Primary, secondary, and tertiary strategies to prevent hospitalization

·       Primary, secondary, and tertiary strategies to prevent hospitalization

 Research and discuss approaches to impact/reduce hospitalization utilizing primary, secondary, and tertiary prevention initiatives focusing on the individual, community, and system-level specific to HF condition. 

·       Based on research, create an extension of the HRRP that focuses on successfully preventing hospitalization through primary, secondary, and tertiary prevention methods.

Initiatives should incorporate individual, social, community, system-level, and condition/procedure specific considerations.  community is Dallas, Texas

 

Patient scenario is below and from order numbers 81086 & 81087 this is part 3 

HF 

Reggie is a 72-year-old black male who is being discharged from the hospital after an eight-day inpatient stay for treatment of Heart Failure exacerbation (HF). This is Reggie’s fourth hospitalization for HF in the last three years. Prior to being hospitalized, Reggie noted that his legs became severely swollen, his abdomen was distended, and he started feeling short of breath. When his daughter brought him a meal, she noticed how swollen his legs were, and how ill he looked. She called his primary care provider, who suggested that Reggie be taken to the local ER. Soon after arriving at the ER he was admitted to the telemetry unit for treatment of an exacerbation of HF.  

 

During his hospital stay, Reggie was treated with Lasix, potassium supplements, as well as his normally prescribed medications. The Lasix and potassium supplements were discontinued yesterday. He maintained a strict low sodium cardiac diet, with fluid restriction to 1500 cc per day. Additionally, Reggie and his daughter received education about lifestyle modification for HF and diabetes. Reggie will be discharged home today, with plans to see his cardiologist in one week, have laboratory blood draws in one week, and see his primary care provider as soon as possible. Reggie was treated by his usual cardiologist while in the hospital, and a hospitalist. Records of his hospitalization will be digitally sent to his primary care provider.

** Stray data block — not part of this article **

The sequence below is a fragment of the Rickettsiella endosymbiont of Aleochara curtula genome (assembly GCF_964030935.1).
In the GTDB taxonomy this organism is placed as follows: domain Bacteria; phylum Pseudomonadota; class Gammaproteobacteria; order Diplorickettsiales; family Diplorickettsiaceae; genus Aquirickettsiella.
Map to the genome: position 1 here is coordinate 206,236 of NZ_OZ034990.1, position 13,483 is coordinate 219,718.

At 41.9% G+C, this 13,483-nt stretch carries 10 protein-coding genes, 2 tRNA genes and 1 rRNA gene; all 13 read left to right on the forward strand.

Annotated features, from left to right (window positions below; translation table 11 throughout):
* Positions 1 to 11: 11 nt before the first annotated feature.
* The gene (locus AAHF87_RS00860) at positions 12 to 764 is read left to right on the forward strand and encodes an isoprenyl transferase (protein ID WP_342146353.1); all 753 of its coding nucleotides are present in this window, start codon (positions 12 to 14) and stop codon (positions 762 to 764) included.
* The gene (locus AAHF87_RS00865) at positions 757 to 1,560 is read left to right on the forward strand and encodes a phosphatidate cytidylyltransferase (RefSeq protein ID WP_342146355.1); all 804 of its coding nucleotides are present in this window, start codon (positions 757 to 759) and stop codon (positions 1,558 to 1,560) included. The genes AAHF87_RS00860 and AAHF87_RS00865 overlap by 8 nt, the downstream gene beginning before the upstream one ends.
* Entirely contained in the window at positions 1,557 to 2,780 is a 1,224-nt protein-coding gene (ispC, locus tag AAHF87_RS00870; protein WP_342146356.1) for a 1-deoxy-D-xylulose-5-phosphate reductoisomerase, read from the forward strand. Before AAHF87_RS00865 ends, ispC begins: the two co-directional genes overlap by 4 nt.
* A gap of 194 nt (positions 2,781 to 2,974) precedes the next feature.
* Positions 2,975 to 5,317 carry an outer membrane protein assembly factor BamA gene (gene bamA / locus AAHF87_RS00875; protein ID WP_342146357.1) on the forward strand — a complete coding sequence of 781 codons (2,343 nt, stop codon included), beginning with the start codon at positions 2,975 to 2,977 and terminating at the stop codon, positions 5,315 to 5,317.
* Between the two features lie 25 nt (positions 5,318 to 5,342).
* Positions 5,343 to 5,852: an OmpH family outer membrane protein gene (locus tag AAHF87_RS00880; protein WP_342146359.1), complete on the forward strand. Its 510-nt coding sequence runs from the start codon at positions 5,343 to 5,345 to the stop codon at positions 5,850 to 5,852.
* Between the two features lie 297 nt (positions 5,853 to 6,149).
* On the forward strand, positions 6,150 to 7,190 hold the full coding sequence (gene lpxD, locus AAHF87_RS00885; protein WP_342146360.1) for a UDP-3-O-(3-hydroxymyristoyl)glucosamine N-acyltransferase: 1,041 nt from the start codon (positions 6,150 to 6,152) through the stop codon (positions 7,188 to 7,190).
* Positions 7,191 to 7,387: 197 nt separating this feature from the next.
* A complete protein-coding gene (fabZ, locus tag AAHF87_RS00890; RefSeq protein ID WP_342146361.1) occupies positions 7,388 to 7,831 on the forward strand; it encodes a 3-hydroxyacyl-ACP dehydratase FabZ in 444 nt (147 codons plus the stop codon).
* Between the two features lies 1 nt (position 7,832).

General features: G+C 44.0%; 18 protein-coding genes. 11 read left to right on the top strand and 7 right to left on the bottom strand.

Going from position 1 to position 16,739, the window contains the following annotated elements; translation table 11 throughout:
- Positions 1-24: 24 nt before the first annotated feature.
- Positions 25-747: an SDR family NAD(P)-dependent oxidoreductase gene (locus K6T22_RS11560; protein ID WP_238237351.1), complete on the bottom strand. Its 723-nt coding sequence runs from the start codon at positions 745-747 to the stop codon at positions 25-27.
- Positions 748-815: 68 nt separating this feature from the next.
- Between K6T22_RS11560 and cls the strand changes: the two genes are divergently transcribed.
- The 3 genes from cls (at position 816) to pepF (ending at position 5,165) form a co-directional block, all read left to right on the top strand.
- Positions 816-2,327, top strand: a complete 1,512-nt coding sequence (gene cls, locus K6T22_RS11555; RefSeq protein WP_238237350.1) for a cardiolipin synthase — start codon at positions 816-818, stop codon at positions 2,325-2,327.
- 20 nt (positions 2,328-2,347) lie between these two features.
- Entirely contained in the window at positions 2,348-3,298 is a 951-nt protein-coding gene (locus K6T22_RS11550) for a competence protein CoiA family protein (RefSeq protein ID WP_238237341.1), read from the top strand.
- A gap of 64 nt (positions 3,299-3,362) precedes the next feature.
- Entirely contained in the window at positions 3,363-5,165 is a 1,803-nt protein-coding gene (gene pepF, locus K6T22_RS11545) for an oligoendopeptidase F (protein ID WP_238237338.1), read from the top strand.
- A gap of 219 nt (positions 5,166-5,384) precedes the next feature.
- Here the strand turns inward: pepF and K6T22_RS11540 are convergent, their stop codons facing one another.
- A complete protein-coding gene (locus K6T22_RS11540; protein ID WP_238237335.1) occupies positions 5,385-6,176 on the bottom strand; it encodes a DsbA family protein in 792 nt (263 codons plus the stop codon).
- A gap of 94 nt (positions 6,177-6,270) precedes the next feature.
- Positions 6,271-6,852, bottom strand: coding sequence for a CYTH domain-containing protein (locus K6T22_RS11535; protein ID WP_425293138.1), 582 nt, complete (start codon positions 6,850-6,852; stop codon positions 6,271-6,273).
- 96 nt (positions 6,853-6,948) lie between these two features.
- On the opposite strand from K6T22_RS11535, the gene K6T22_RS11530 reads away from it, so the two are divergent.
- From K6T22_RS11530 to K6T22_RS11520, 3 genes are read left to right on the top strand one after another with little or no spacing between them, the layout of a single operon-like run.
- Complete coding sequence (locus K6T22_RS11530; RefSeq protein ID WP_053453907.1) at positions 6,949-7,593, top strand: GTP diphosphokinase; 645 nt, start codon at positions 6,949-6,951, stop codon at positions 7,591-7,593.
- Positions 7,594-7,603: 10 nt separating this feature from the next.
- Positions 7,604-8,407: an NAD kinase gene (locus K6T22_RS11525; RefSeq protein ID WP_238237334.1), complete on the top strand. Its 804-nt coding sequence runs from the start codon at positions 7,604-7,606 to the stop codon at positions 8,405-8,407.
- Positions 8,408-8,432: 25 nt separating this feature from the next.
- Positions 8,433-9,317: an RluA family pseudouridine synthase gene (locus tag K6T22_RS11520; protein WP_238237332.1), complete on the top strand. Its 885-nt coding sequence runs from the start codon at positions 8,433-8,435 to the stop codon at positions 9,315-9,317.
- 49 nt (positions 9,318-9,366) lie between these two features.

Reggie’s other history is as follows: Ht: 6’0”  WT: 265 BP: 112/74 Temp: 98.8 F  O2 sats: 96% on RA Pain: 0/10 

Insurance: Medicare Advantage Plan (Coverage for A-D) 

PMH: Hypertension for 40 years. Obesity (BMI 35.9 kg/m2). Hyperlipidemia. DM II. Appendectomy at 42. Bilateral osteoarthritis of the knees.  

FH: Father deceased, lung cancer at 68. Mother deceased, MI at 80, DM II, HTN. Son, 47, DM II, hyperlipidemia. Daughter, 45, HTN. Son, 42, alive and well. 

SH: Bachelors degree  in civil engineering. Retired civil engineer. Widower of 3.5 years, with three grown children. Oldest son lives out of state. Daughter lives in the same city. Youngest son lives several hours away. Reggie lives in the same home he has occupied for 40 years in a well-maintained neighborhood with wide sidewalks, two nearby parks, and several local grocery stores with a wide variety of fruits and vegetables, both are about one mile from his home. Reggie eats frozen and canned foods often, especially since his wife passed away from breast cancer 3½ years ago. He does not exercise regularly. No smoking history. Does not drink alcohol. One cup of coffee per day with sugar and creamer. No soda but does drink orange juice with breakfast and vegetable juice with his dinner. Reggie and his wife attended a local church weekly, he has attended sporadically since her death. Reggie used to participate in a local hobby builder group, but has not attended meetings for over a year. Other than his daughter nearby, Reggie has no extended family nearby. 

 

Meds: Metoprolol XL 25 mg, 1 tab daily by mouth. Lisinopril 10 mg tab, 1 tab daily by mouth. Aspirin 81 mg tab, 1 tab daily by mouth. Aldactone 25 mg tab, 1 tab daily by mouth in the morning. Metformin HCl 500 mg tab, 2 tabs each am with breakfast, 1 tab each pm with dinner. Simvastatin 40 mg tab, 1 tab daily by mouth. Tylenol 500 mg tab, 1-2 tabs as needed by mouth for knee pain (do not exceed 3 grams daily). 

Allergies: NKDA, No food allergies, minor seasonal allergies. 

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